A study done at the University of Glasgow by the Institute of Neuroscience and Psychology has uncovered some intriguing qualities of the human eye. Namely, the visual cortex in the brain that receives data from the eye and processes it. From the findings, it looks like it is processing auditory information too. The visual cortex actually uses auditory signals to anticipate the images that the eyes are going to see. The study, entitled, Decoding sound and imagery content in early visual cortex, was published in Current Biology.
Lars Muckli, the lead researcher on the project wrote in a press release that sounds can create automatic projections, mental images and visual imagery. He gives the example of being on a street and hearing a motorcycle coming. The expectation is to see a motorcycle rolling down the street. If a horse came along, that would be surprising.
The researchers executed five experiments for the study. They used functional Magnetic Resonance Imaging (fMRI) to help shed light on the important connection between the ears and the visual cortex. In one experiment, using 10 volunteers, the scientists instructed their blindfolded subjects to listen to three sounds, birdsongs, people talking and noisy traffic. With the use of a special algorithm, they were able to see the way the audio was being processed in the visual cortex activity of the brain. The researchers also conducted an experiment that activated the visual cortex of subjects through visualization with no auditory or visual prompting.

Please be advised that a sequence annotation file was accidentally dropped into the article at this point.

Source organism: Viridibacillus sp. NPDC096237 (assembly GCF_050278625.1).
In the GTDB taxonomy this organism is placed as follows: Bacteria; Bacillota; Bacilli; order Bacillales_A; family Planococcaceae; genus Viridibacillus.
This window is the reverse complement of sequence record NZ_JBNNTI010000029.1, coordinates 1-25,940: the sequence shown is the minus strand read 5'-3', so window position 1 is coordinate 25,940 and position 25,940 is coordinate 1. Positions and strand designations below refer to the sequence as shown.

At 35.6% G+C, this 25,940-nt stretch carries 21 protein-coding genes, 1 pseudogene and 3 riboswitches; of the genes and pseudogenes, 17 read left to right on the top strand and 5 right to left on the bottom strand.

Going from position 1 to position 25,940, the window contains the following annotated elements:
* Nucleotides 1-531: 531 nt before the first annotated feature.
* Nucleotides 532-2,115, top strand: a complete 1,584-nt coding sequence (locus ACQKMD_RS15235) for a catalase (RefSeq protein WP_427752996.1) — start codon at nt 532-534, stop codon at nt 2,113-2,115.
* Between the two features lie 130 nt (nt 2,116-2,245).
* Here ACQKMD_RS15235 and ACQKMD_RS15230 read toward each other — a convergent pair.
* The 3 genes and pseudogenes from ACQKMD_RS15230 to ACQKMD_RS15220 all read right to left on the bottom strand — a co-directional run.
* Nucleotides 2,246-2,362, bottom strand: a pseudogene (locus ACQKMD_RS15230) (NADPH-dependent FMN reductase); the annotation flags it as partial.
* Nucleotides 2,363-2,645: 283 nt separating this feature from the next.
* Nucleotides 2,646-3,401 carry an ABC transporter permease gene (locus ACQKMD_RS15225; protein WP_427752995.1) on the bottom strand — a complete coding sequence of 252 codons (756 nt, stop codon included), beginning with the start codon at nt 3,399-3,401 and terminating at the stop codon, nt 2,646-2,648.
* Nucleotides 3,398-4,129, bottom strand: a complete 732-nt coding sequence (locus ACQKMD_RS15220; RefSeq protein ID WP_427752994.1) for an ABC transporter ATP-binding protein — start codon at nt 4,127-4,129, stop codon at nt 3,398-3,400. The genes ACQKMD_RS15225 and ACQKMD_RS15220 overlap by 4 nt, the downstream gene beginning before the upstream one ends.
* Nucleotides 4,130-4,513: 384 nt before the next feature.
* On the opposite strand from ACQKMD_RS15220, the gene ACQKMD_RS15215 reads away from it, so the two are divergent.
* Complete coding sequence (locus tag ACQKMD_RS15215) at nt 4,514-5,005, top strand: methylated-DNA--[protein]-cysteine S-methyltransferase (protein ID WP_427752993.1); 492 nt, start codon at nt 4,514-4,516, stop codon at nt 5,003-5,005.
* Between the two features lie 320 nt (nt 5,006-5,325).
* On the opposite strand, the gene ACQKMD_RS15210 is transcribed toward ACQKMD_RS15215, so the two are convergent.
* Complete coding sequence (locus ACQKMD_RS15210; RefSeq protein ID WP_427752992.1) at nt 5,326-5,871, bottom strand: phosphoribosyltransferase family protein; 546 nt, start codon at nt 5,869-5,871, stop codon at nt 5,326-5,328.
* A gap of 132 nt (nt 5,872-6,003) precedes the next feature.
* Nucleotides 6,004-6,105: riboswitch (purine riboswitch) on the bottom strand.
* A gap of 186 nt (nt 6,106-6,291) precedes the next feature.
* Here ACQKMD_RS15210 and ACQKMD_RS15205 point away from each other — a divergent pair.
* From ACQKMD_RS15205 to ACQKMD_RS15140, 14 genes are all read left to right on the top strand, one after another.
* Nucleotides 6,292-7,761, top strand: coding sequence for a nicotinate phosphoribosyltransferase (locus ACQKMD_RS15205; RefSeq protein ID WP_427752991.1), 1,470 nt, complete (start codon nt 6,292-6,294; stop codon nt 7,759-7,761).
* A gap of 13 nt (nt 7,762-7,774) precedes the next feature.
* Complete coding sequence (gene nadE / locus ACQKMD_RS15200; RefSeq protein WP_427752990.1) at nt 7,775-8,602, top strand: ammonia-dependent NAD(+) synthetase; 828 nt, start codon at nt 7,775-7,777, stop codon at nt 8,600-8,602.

Muckli said that their research deepens the basic understandings regarding just how interconnected various regions of the brain really are. The processing of auditory input has not previously been associated with the early visual cortex. There is, however, some anatomical evidence for this interconnectedness found in monkeys. Muckli continued to say that this is the first study to show clearly that the relationship exists in humans.
In the future, the team would like to test exactly how the auditory input supports the processing of visual information. So far, the assumption is that it furnishes predictions to aide the visual system when focusing on events that are surprising, thereby granting an advantage for survival. They would like to also explore a greater variety of auditory input to discover just how precise the brain’s predictive coding can be.
The continued research could offer insights into health conditions that are of a mental nature like, autism spectrum disorder and schizophrenia. It could very well help in understanding more deeply how and why sensory perceptions are different for people who have these conditions. This project was a part of the five year study that is being funded by a consolidator grant, Brain reading of contextual feedback and predictions, from the European Research Council and the Biotechnology and Biological Sciences Research Council.
This research could also help to explain why so many autistic children seem to mix up their senses. They are often heard saying phrases such as, “Did you see that?” when they are talking about a noise, or “I heard a cat,” when they are referring to seeing the animal. Since Autism Spectrum Disorder is partly a neurologically affected condition, perhaps the interconnectedness now being discovered is somehow indistinguishable for individuals with autism. While the visual cortex is processing auditory signals, it is interesting to think how other parts of the brain associated with the senses may be interconnected.
By Stacy Lamy